In this newest Maggie Hope book, I want to turn that traditional Ripper narrative on its head.

Reading about Jack the Ripper led me to books about our own first serial killer here in the U.S., H. H. Holmes, including Erik Larson's excellent THE DEVIL IN THE WHITE CITY. Jane Addams, the urban reformer who founded Chicago’s Hull House, wrote about the time period — which has its parallel in London of World War II — “Never before in civilization have such numbers of young girls been suddenly released from the protection of the home and permitted to walk unattended upon the city streets and to work under alien roofs.”

I'm also doing research on women in police force during World War II. Yes! It's true! 

And not just researching, but writing, too — it's just a wee bit too early for me to feel comfortable showing any pages. But please rest assured there are about 100 rough pages written, 100 more sketched out pages, and a whole slew of notes and ideas. Maggie's met a lot of horrific people in wartime, but this — a serial killer — is a first. And it's scary. (I'm scaring myself sometimes, which must be good, right?)

Dear Reds and lovely readers, please leave a comment below to be entered to win an ARC of MRS. ROOSEVELT'S CONFIDANTE!

Saturday, June 27, 2015

HID FROM OUR EYES and Hot Red-Headed Men II: The Redheadegeddon

JULIA SPENCER-FLEMING: It's back to the scene in HID FROM OUR EYES with Officer Kevin Flynn undercover. I gave you a piece from it last February. Here, he's finally meeting up with the drug dealer he's been trying to get to. Plus, of course, hot ginger men, because it's always a good day for hot ginger men!

Easy lifted his chin toward Kevin. “What's your story, kid?”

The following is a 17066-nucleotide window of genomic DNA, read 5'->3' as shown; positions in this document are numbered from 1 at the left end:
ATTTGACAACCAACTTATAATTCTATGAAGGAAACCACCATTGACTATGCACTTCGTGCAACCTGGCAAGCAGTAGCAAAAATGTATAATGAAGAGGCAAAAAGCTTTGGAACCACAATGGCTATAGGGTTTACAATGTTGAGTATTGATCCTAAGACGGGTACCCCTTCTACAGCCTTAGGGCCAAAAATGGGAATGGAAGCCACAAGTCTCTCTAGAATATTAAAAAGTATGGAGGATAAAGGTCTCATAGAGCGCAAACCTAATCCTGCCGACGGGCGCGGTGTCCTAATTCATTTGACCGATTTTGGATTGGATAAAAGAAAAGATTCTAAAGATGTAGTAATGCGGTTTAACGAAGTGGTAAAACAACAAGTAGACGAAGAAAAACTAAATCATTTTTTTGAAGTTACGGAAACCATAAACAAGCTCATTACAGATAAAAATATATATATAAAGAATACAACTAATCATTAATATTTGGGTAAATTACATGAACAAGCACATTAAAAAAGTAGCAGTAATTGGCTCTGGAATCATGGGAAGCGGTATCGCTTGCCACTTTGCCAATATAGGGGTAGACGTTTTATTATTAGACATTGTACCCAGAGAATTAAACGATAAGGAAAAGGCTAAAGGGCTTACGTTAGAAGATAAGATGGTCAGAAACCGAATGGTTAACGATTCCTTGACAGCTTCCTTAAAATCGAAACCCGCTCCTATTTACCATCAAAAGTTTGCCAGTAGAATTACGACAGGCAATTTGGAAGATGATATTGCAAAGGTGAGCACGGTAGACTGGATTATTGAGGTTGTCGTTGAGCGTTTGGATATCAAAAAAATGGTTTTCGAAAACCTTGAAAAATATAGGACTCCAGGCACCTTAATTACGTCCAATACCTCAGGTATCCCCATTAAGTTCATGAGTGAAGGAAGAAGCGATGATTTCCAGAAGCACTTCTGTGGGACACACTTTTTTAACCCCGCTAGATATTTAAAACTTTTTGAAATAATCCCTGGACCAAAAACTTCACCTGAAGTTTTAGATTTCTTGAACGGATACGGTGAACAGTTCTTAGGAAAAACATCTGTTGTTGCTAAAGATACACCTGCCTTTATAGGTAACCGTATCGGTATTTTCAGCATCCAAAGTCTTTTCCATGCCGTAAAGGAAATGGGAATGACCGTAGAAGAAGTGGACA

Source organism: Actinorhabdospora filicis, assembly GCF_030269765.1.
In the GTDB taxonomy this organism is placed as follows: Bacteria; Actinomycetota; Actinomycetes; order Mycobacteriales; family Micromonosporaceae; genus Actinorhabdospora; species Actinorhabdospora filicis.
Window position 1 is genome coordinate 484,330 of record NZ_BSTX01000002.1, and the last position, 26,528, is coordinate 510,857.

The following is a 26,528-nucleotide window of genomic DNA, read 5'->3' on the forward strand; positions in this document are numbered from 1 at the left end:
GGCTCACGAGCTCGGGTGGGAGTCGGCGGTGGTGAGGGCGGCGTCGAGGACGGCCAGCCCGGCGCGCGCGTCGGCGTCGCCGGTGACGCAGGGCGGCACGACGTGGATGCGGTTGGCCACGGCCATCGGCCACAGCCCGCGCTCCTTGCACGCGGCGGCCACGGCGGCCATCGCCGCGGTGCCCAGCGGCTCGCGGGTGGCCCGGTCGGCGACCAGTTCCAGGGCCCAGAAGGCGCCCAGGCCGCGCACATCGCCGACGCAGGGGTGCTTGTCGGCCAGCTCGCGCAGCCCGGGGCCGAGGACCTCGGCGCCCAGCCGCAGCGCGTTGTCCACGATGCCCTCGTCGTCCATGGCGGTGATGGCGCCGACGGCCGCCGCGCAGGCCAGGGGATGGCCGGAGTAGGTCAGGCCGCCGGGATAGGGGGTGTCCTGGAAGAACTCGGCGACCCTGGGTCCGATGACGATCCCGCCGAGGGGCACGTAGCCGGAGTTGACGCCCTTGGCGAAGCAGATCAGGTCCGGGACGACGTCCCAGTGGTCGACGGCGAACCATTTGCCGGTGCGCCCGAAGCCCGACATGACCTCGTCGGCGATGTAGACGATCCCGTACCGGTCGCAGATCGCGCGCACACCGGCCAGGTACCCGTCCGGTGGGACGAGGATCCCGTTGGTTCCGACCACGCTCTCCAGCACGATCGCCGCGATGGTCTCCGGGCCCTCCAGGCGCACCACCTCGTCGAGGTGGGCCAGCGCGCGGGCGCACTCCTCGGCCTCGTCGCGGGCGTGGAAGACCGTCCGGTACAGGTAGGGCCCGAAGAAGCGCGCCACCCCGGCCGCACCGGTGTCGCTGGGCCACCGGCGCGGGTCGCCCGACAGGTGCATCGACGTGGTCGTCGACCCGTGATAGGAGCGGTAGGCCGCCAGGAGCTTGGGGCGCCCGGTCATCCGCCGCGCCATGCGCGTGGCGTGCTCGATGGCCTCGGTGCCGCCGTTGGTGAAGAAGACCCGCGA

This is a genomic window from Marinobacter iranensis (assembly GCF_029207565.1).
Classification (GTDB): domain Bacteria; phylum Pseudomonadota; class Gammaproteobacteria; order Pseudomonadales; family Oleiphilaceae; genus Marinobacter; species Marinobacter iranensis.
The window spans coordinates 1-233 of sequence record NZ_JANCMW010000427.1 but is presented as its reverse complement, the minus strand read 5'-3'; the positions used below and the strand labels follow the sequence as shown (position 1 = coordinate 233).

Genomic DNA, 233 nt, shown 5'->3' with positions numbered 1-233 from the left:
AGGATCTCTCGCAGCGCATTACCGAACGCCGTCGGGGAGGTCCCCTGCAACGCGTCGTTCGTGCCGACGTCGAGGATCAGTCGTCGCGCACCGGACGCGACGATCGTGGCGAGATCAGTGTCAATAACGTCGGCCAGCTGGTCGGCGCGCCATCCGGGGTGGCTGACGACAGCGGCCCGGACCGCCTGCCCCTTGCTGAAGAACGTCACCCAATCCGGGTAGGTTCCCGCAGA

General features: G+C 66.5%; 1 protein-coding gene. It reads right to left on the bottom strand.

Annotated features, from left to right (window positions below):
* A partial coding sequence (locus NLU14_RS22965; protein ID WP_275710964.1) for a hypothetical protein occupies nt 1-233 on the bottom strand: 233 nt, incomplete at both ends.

I was studying at t' university, but my money ran out.”
Easy's stone face cracked a little with surprise. “You're really Irish. I thought it was just because of the hair.”

Yeah.” Kevin rubbed at his red beard. “Because I wasn't enrolled anymore, my student visa expired, so I can't work legally. I need to make money, a lot of it, and this is somet'ing I'm good at.”

Why'nt you just go home?”

I can't.”

Why not?”

T'ats my business.” He had a reason, if he had to give it, but it was better to keep something hidden. A fake secret to distract from the real one.

You a cop?”
Kevin laughed. “No. Are you?”
Easy pulled a slim box about the size of Brock's cigarette carton out of his back pocket. He flicked a button on the device and began tracing Kevin's outline with it, like a particularly attentive TSA agent. Lights on the front of the box began cascading as Easy reached his hip pocket. “You got a phone in there?”
Kevin fished it out. It was a dupe phone, filled with numbers that all led to the same three people at the HIDTA office.

Turn it off.” Kevin did so. Easy took it and handed it to Brock. “Take this and go stand by the kids over there.”

The Little Leaguers were playing maybe two hundred yards from them. Brock glanced at Kevin, then nodded. As he walked away, Easy continued his sweep of Kevin's body. When the box failed to light up again, he grunted his satisfaction and turned it off. “The cops don't wear actual wires no more, like in TV shows. It's all wifi, nowadays.”


I'll give you a unit of one hundred, on trial. I expect eight hundred back; that gives you a twenty per cent cut. If you can sell them for more'n a dime a pill, you keep the extra. If you can't get that much, I still get my cut. You gotta flush 'em down the john because the immigration guys are coming through the door, I still get my cut. Somebody knocks you over on the street and takes 'em--”

You still get your cut. I got it.” Kevin took a drag. “Do you have a time limit?”
Easy paused for a moment. “Why'nt you try to impress me, kid?”

I will.”

Easy looked for a moment as if he might smile. “Couple other rules. No selling to the blacks or the Latinos, they got their own people. Don't sample too much of the stock – the minute you look like you got a problem I'll cut you loose. Try not to sell to high schoolers – they're stupid enough to keep your number on their phones and next thing you know, the parents are giving you to the cops.”

I'm doing just fine in bars so far.”

Well, I guess that's natural for a Mick.”
Kevin smiled thinly. “How'll I get in touch wit' you?”

I'll get in touch with you. If I'm satisfied with your work, I'll give you a burner. You'll use that for business from then on.”

Right, then. The stock?”

You get Frat Boy and follow me. Oh, and Irish?” Kevin turned to him, and this time Easy did smile. “If you get any ideas about ripping me off and skipping back home to Leprechaun Land, know this. You will be dead before you get a chance to check your bags.”